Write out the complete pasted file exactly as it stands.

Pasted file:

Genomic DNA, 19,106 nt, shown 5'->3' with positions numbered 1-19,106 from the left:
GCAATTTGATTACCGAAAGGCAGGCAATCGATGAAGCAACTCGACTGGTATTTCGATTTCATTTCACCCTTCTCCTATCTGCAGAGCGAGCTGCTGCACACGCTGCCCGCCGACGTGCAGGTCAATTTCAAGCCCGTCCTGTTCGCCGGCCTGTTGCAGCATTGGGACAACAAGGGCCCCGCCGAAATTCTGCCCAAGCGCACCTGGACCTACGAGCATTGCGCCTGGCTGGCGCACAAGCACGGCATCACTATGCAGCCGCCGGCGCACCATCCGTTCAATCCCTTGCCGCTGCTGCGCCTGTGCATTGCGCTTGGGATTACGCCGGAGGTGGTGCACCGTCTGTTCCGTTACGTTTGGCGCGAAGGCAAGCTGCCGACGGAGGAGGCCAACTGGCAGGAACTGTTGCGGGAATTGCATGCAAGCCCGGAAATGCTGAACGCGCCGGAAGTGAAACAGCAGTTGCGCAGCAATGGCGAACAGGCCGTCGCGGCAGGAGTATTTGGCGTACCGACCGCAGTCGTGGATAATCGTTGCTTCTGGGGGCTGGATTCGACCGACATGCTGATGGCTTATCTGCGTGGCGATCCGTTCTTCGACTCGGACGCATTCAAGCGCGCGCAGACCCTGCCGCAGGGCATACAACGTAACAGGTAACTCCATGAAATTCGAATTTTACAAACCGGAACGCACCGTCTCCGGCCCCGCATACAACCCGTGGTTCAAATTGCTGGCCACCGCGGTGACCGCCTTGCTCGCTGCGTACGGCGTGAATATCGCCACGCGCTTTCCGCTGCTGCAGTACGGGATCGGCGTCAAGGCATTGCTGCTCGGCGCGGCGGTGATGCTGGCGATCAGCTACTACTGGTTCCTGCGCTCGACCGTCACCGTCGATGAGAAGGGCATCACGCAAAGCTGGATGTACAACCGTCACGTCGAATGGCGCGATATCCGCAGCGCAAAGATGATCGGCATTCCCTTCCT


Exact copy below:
Genomic DNA, 19,106 nt, shown 5'->3' with positions numbered 1-19,106 from the left:
GCAATTTGATTACCGAAAGGCAGGCAATCGATGAAGCAACTCGACTGGTATTTCGATTTCATTTCACCCTTCTCCTATCTGCAGAGCGAGCTGCTGCACACGCTGCCCGCCGACGTGCAGGTCAATTTCAAGCCCGTCCTGTTCGCCGGCCTGTTGCAGCATTGGGACAACAAGGGCCCCGCCGAAATTCTGCCCAAGCGCACCTGGACCTACGAGCATTGCGCCTGGCTGGCGCACAAGCACGGCATCACTATGCAGCCGCCGGCGCACCATCCGTTCAATCCCTTGCCGCTGCTGCGCCTGTGCATTGCGCTTGGGATTACGCCGGAGGTGGTGCACCGTCTGTTCCGTTACGTTTGGCGCGAAGGCAAGCTGCCGACGGAGGAGGCCAACTGGCAGGAACTGTTGCGGGAATTGCATGCAAGCCCGGAAATGCTGAACGCGCCGGAAGTGAAACAGCAGTTGCGCAGCAATGGCGAACAGGCCGTCGCGGCAGGAGTATTTGGCGTACCGACCGCAGTCGTGGATAATCGTTGCTTCTGGGGGCTGGATTCGACCGACATGCTGATGGCTTATCTGCGTGGCGATCCGTTCTTCGACTCGGACGCATTCAAGCGCGCGCAGACCCTGCCGCAGGGCATACAACGTAACAGGTAACTCCATGAAATTCGAATTTTACAAACCGGAACGCACCGTCTCCGGCCCCGCATACAACCCGTGGTTCAAATTGCTGGCCACCGCGGTGACCGCCTTGCTCGCTGCGTACGGCGTGAATATCGCCACGCGCTTTCCGCTGCTGCAGTACGGGATCGGCGTCAAGGCATTGCTGCTCGGCGCGGCGGTGATGCTGGCGATCAGCTACTACTGGTTCCTGCGCTCGACCGTCACCGTCGATGAGAAGGGCATCACGCAAAGCTGGATGTACAACCGTCACGTCGAATGGCGCGATATCCGCAGCGCAAAGATGATCGGCATTCCCTTCCT